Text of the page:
Facebook: Content Governance
WHEREAS: News of Cambridge Analytica’s misappropriation of millions of Facebook users’ data preceded a decline in Facebook’s stock market capitalization of over 100 billion dollars in March 2018. Another 100- billion plus decline in market value—a record-setting drop—came in July after Facebook’s quarterly earnings report reflected increasing costs and decreasing revenue growth.
These abrupt market reactions likely reflect investors’ deep concern over the Company’s inadequate approach to governing content appearing on its platforms. Shareholders are concerned Facebook’s approach to content governance has proven ad hoc, ineffectual, and poses continued risk to shareholder value.
In September 2018 testimony, COO Sheryl Sandberg noted, “Trust is the cornerstone of our business.” Yet, trust appears seriously eroded. Pew Research found 44 percent of young Americans have deleted the Facebook app from their phones in the past year, and 74 percent of users have either deleted the app, taken a break from checking the platform, or adjusted privacy settings.
Despite Facebook’s recent efforts to increase disclosures and enhance internal compliance and enforcement strategies, abuse and misinformation campaigns continue, implicating issues such as democracy, human rights, and freedom of expression.
Facebook has been called repeatedly to testify before Congress. One Congressman noted, "Facebook can be a weapon for those, like Russia and Cambridge Analytica, that seek to harm us and hack our democracy." In August 2018, Facebook found 652 fake accounts spreading misinformation globally. Facebook’s former head of security said misinformation on Facebook shows “America’s adversaries believe that it is still both safe and effective to attack U.S. democracy using American technologies.”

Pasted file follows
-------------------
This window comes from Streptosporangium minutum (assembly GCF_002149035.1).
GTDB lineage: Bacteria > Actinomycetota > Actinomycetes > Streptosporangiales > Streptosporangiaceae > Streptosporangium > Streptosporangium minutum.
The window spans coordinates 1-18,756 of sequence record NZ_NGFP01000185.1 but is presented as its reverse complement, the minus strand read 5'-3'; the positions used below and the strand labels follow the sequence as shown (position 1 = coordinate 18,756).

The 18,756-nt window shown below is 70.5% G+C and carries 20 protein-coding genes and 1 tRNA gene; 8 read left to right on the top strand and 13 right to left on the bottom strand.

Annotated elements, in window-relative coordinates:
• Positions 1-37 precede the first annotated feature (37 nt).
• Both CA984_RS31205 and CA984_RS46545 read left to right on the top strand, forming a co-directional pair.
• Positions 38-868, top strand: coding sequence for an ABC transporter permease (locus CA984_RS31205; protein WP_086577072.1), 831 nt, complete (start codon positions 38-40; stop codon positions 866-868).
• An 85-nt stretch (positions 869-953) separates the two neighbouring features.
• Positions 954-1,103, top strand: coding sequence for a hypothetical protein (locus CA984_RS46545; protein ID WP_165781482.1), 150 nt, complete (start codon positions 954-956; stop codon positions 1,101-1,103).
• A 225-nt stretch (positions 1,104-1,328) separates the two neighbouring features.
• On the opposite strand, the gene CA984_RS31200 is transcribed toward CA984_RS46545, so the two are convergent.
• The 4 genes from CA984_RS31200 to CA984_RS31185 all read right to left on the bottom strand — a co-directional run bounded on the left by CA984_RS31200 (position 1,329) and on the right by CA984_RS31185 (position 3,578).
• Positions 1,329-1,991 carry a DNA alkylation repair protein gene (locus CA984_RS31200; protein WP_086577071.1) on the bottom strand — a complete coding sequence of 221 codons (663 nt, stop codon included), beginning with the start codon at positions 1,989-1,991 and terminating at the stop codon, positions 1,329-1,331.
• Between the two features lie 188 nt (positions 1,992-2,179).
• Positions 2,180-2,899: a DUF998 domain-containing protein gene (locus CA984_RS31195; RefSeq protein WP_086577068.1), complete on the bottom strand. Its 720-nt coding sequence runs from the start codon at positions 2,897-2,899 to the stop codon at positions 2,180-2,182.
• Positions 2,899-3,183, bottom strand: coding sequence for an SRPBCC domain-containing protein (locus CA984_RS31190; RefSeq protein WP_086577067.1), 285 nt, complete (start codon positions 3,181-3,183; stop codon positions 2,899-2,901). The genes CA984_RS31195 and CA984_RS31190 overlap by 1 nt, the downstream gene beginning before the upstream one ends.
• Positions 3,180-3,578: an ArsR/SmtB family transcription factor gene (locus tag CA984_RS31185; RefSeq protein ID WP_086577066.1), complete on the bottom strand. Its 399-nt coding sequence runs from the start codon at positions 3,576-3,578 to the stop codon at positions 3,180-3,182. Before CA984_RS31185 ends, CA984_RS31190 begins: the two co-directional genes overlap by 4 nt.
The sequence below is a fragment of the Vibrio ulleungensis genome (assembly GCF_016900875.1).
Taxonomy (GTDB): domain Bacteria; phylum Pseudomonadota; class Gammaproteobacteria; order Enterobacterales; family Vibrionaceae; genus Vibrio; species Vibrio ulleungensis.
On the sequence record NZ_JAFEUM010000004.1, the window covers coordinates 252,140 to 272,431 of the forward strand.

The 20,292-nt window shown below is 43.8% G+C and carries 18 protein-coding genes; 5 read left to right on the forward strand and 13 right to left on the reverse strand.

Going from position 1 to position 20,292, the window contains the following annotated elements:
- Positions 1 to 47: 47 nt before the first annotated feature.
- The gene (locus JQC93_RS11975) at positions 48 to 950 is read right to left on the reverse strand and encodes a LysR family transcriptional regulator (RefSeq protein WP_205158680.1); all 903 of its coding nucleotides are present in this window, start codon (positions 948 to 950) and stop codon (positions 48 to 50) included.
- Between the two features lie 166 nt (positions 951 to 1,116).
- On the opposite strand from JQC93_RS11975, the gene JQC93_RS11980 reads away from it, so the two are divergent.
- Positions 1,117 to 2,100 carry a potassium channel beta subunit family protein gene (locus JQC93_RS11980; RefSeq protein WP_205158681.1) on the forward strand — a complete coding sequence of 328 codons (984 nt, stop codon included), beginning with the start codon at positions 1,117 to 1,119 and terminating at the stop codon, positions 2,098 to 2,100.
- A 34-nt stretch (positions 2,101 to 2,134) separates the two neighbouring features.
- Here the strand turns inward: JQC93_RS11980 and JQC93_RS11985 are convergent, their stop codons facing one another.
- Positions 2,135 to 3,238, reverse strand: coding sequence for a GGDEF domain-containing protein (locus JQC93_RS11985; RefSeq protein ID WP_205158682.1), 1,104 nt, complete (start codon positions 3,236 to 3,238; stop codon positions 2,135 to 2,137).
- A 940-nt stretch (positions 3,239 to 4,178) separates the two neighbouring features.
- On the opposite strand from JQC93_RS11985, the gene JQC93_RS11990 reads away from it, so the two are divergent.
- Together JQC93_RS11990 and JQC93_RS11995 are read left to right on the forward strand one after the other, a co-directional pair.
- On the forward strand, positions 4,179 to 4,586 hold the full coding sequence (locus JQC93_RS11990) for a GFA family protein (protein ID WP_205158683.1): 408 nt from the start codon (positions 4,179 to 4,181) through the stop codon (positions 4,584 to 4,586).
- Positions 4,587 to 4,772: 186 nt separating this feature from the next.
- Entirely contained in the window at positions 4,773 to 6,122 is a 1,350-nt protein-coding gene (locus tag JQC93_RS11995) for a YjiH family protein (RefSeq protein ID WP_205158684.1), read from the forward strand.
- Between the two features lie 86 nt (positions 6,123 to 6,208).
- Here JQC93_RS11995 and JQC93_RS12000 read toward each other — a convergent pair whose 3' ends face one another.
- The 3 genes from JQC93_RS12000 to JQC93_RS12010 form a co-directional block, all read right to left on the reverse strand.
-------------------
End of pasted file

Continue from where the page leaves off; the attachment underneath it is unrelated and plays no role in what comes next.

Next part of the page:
The United Nations says social media played a “determining role” propagating hate speech in Myanmar, where violence against the Rohingya “bears the hallmarks of genocide.” Yet, Facebook “will not reveal exactly how many Burmese speakers are evaluating content.” In Germany, researchers found correlation between right-wing anti-refugee sentiment on Facebook and anti-refugee violence. In Libya, armed groups have used Facebook to find opponents and traffic weapons.
Facebook’s content governance challenges are complex. ProPublica reported inconsistent enforcement of hate speech, and that “racist or sexist language may survive scrutiny because it is not sufficiently derogatory or violent to meet Facebook’s definition of hate speech.” In August, Facebook censored valid users organizing against white supremacy.
BE IT RESOLVED: The Company publish a report (at reasonable cost, omitting proprietary or legally privileged information) evaluating its strategies and policies on content governance, including the extent to which they address human rights abuses and threats to democracy and freedom of expression, and the reputational, regulatory, and financial risks posed by content governance controversies.
SUPPORTING STATEMENT: Proponents recommend that, in the Company’s discretion, the report should consider the relevance of the Universal Declaration of Human Rights, the United Nations' Special Rapporteur reports on Freedom of Expression, and the Santa Clara Principles, which ask companies to disclose the impact of content policies according to:
Numbers (posts removed, accounts suspended)
Notices (of content removals, account suspensions)
Appeals (for users impacted by removals, suspensions